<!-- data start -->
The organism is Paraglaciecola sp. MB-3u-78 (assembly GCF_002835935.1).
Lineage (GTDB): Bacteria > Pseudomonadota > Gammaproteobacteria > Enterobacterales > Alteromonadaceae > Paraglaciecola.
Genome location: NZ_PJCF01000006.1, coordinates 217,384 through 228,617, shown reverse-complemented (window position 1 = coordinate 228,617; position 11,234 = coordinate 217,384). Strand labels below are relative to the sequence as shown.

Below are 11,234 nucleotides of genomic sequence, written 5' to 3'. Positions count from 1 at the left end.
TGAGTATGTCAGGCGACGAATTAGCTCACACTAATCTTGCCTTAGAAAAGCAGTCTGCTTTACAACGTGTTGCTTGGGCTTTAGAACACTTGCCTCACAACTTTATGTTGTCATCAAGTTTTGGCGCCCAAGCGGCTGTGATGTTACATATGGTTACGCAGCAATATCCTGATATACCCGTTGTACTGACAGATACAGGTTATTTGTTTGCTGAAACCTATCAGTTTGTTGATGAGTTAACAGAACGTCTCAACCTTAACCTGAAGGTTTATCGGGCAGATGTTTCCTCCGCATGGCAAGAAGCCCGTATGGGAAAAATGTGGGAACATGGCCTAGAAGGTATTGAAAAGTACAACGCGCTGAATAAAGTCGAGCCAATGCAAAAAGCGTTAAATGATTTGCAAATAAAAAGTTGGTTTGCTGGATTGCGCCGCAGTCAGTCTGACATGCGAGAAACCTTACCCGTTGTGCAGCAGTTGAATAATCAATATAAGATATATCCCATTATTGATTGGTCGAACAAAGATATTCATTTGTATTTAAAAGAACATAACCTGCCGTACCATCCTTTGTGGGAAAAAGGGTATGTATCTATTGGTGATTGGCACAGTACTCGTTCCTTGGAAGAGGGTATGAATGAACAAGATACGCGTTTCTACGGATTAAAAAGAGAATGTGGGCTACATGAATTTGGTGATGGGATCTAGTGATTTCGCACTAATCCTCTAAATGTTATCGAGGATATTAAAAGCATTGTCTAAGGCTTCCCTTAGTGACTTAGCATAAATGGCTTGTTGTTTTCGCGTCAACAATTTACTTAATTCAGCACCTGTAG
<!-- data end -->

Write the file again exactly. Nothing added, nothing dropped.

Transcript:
The organism is Paraglaciecola sp. MB-3u-78 (assembly GCF_002835935.1).
Lineage (GTDB): Bacteria > Pseudomonadota > Gammaproteobacteria > Enterobacterales > Alteromonadaceae > Paraglaciecola.
Genome location: NZ_PJCF01000006.1, coordinates 217,384 through 228,617, shown reverse-complemented (window position 1 = coordinate 228,617; position 11,234 = coordinate 217,384). Strand labels below are relative to the sequence as shown.

Below are 11,234 nucleotides of genomic sequence, written 5' to 3'. Positions count from 1 at the left end.
TGAGTATGTCAGGCGACGAATTAGCTCACACTAATCTTGCCTTAGAAAAGCAGTCTGCTTTACAACGTGTTGCTTGGGCTTTAGAACACTTGCCTCACAACTTTATGTTGTCATCAAGTTTTGGCGCCCAAGCGGCTGTGATGTTACATATGGTTACGCAGCAATATCCTGATATACCCGTTGTACTGACAGATACAGGTTATTTGTTTGCTGAAACCTATCAGTTTGTTGATGAGTTAACAGAACGTCTCAACCTTAACCTGAAGGTTTATCGGGCAGATGTTTCCTCCGCATGGCAAGAAGCCCGTATGGGAAAAATGTGGGAACATGGCCTAGAAGGTATTGAAAAGTACAACGCGCTGAATAAAGTCGAGCCAATGCAAAAAGCGTTAAATGATTTGCAAATAAAAAGTTGGTTTGCTGGATTGCGCCGCAGTCAGTCTGACATGCGAGAAACCTTACCCGTTGTGCAGCAGTTGAATAATCAATATAAGATATATCCCATTATTGATTGGTCGAACAAAGATATTCATTTGTATTTAAAAGAACATAACCTGCCGTACCATCCTTTGTGGGAAAAAGGGTATGTATCTATTGGTGATTGGCACAGTACTCGTTCCTTGGAAGAGGGTATGAATGAACAAGATACGCGTTTCTACGGATTAAAAAGAGAATGTGGGCTACATGAATTTGGTGATGGGATCTAGTGATTTCGCACTAATCCTCTAAATGTTATCGAGGATATTAAAAGCATTGTCTAAGGCTTCCCTTAGTGACTTAGCATAAATGGCTTGTTGTTTTCGCGTCAACAATTTACTTAATTCAGCACCTGTAG